There’s a lot that goes into making furniture, and there’s no question that the price tag can seem high. But is it worth the investment? And if so, when is the best time to buy?
The answer to these questions depends on a number of factors, including current market conditions and pricing trends. In fact, NerdWallet reports that furniture prices tend to fluctuate based on the season and the type of piece being purchased. For example, a dresser or chest can be considerably cheaper during the summer when sales are happening. Conversely, it’s more likely to find a deal on a sofa or bed during the winter when retailers are trying to clear out their inventory before the spring and summer seasons begin.
It’s also important to keep in mind that furniture prices aren’t simply driven by the Covid-19 pandemic. Rather, much of it has to do with the global economy and functioning supply chains. The majority of modern furniture retailers source their products from all over the world, meaning that functional and efficient international shipping systems are an integral part of their operations. That means that when COVID-19 first began spreading in 2020 and shipping containers started to clog up at ports, businesses who were reliant on those global networks saw their prices increase.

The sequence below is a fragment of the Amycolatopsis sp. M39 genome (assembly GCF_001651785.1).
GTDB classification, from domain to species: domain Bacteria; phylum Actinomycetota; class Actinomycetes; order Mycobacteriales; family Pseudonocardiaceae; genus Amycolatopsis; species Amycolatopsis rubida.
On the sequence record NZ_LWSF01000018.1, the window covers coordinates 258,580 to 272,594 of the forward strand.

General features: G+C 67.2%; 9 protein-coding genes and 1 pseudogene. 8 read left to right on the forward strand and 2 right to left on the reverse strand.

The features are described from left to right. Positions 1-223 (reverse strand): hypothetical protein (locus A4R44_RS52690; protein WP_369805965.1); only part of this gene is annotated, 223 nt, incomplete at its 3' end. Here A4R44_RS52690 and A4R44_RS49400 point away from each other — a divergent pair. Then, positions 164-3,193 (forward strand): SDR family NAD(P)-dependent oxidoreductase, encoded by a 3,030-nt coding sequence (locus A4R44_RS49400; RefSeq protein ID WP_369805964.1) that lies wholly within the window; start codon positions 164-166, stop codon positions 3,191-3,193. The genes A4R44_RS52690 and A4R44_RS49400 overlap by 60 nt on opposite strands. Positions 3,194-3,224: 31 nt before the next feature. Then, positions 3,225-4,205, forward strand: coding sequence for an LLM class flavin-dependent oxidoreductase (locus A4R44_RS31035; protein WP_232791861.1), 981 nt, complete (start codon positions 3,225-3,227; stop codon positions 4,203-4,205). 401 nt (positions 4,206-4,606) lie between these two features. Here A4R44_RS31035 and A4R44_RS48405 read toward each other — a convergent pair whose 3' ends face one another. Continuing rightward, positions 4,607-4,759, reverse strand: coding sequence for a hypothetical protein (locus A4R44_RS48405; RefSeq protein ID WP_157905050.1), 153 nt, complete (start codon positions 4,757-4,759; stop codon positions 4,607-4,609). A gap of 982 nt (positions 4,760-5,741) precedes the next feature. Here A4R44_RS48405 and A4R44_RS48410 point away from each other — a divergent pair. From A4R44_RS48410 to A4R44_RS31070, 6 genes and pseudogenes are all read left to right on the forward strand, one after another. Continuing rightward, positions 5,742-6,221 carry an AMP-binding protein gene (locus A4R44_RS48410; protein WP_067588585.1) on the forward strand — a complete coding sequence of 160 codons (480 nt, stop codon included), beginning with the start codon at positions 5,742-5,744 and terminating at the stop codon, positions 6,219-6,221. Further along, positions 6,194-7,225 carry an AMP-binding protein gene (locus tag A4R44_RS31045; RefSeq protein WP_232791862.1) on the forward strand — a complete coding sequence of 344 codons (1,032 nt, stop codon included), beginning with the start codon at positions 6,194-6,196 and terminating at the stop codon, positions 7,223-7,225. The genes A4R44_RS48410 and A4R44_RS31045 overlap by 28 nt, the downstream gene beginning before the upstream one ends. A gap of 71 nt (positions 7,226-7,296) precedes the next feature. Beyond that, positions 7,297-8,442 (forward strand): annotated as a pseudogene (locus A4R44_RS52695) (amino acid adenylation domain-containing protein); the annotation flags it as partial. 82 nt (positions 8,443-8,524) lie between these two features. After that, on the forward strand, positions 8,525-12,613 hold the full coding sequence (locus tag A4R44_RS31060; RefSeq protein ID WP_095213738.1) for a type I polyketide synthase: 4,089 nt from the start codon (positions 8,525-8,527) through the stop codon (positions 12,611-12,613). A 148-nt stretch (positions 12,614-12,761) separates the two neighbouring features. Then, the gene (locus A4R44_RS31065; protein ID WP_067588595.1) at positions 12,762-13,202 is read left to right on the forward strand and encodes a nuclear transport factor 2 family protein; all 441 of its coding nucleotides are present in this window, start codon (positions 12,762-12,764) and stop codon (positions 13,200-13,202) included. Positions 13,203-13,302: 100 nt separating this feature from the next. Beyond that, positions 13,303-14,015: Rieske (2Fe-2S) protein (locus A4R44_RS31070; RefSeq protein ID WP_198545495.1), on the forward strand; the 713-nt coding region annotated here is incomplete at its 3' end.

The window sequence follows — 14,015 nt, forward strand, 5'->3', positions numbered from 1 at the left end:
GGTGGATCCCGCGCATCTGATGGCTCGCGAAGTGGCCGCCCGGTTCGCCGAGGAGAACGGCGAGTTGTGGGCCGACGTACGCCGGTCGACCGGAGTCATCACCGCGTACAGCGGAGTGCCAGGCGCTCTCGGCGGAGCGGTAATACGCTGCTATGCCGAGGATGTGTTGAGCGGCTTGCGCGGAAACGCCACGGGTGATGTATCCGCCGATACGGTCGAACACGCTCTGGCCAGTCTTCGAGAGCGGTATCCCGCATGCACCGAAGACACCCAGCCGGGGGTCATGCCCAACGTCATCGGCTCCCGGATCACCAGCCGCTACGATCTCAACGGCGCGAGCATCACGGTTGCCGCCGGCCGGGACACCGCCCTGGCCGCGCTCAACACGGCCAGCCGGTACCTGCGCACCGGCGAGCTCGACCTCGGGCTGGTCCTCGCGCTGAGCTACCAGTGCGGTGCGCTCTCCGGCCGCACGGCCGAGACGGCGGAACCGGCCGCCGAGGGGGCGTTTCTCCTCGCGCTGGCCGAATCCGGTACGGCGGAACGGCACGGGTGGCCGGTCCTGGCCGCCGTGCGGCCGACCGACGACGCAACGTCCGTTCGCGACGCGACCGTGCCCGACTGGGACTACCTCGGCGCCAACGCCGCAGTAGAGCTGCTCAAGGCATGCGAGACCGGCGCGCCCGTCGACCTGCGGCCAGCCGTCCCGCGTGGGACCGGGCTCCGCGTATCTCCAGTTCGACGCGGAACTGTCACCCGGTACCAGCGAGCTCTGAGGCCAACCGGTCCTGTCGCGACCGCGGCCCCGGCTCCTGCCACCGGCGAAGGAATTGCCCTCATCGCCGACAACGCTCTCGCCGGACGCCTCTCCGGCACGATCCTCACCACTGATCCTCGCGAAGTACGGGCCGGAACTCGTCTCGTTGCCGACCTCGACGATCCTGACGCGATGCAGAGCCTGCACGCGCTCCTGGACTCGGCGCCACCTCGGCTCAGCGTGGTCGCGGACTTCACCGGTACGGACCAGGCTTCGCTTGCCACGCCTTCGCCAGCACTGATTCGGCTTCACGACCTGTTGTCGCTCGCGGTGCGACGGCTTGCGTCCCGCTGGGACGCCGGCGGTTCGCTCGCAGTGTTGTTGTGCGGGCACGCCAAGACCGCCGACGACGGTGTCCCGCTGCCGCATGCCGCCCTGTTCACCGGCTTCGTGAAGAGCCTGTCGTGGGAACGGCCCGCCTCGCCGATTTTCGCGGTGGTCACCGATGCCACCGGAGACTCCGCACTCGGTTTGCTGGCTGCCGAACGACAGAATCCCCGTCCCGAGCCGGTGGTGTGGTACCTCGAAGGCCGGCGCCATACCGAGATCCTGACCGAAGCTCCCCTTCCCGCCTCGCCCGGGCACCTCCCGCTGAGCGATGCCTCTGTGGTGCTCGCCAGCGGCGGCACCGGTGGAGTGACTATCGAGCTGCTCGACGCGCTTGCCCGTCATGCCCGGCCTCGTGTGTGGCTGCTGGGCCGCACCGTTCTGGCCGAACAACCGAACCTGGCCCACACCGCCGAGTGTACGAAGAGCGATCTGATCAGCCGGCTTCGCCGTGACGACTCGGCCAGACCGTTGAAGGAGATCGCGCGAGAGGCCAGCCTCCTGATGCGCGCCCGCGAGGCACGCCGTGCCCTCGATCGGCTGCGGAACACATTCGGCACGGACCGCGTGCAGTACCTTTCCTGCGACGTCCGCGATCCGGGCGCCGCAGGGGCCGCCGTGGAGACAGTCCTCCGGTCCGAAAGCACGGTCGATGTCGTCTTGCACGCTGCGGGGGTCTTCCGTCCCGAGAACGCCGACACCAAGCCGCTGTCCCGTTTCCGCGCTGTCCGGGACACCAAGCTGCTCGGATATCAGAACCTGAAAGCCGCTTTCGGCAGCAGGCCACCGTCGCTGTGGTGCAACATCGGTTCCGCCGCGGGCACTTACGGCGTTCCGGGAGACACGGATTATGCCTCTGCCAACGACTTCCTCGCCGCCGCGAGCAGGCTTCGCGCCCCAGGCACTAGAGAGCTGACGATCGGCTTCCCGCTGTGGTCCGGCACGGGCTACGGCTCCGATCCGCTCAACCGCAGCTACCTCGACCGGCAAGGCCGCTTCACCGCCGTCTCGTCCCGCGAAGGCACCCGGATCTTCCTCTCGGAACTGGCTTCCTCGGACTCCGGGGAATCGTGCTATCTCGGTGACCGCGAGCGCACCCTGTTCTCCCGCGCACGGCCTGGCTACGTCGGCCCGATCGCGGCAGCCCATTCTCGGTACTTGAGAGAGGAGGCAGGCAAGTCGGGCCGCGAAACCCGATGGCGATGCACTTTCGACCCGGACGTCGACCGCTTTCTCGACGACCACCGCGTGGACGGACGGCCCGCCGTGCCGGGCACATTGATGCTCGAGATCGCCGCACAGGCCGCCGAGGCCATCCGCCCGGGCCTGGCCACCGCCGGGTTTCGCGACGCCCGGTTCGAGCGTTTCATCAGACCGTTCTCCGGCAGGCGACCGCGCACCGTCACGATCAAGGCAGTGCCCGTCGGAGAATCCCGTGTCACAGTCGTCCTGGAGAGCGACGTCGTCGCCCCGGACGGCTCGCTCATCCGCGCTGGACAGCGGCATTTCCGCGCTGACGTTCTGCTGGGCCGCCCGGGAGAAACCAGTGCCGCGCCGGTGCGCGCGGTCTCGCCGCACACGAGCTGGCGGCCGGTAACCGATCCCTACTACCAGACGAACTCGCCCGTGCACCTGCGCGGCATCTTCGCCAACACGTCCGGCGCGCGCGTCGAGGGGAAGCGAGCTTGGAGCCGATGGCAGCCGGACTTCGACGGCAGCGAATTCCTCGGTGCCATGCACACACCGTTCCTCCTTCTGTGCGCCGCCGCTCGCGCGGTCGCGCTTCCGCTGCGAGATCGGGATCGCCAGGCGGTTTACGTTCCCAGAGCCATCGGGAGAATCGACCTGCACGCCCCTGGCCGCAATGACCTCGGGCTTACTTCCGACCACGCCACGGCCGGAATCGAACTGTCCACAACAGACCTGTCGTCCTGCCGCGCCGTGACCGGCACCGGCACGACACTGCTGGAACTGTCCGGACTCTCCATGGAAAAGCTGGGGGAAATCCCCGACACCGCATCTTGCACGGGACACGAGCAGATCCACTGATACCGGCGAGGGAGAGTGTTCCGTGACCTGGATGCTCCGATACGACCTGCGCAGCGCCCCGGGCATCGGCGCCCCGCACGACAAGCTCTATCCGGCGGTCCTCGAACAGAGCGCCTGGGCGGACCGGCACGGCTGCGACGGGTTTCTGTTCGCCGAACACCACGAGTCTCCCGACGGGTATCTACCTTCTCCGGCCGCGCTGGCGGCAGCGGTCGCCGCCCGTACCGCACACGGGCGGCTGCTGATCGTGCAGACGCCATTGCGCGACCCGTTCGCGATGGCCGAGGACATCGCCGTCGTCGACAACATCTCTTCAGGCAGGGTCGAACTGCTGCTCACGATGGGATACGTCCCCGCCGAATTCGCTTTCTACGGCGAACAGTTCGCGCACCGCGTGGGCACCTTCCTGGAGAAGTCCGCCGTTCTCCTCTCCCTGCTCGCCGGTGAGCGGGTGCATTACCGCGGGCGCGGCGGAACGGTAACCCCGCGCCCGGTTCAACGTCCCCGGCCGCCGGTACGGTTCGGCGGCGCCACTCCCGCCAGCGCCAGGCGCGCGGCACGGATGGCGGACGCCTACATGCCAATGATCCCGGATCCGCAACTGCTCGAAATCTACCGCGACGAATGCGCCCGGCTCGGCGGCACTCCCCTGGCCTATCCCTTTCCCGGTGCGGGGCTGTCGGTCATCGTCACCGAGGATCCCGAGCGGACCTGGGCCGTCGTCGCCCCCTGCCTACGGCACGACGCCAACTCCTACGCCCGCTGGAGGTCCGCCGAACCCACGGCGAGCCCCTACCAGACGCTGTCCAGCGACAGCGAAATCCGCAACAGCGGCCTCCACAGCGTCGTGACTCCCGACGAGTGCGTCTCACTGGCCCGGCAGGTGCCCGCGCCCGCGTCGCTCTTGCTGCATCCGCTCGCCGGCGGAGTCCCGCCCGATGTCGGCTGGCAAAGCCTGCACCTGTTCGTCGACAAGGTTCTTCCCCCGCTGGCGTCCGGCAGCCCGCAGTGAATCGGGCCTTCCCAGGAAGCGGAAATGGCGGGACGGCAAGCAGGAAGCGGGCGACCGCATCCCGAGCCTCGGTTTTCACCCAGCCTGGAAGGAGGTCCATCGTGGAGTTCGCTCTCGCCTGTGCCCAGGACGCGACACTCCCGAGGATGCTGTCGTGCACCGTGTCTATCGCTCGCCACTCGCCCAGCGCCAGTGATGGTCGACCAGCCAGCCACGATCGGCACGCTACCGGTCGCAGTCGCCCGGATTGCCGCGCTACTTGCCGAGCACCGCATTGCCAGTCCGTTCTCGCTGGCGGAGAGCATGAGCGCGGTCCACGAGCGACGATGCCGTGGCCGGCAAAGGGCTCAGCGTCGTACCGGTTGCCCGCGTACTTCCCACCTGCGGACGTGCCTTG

Inflation has been a significant issue for consumers over the past year, which has caused many shoppers to delay large purchases. While the economy may be slowly recovering, many retailers are still struggling to sell off their excess inventory and are still dealing with higher than normal shipping rates. As a result, furniture prices have continued to rise even as customers are increasingly hesitant to make major purchases.
For those who are looking to purchase new furniture, NerdWallet recommends waiting until 2023 or later when most of the uncertainty from this year has settled down. This will help to avoid any future price increases. It’s also worth noting that most furniture retailers, both online and in-person, use holiday-driven promotional cycles to move their inventory. McLoughlin suggests checking back in on the websites of brands like Amazon and Wayfair during Presidents Day, Labor Day, and Black Friday, as these are typically good times to find big savings.
The bottom line is that it’s likely that the lingering effects of this year’s Covid-19 pandemic will continue to push up furniture prices for years to come. As the world economy continues to recover, supply chain shortages are likely to drive up the cost of raw materials and transportation. As a result, manufacturers are unable to absorb these increased costs and will need to pass them on to consumers.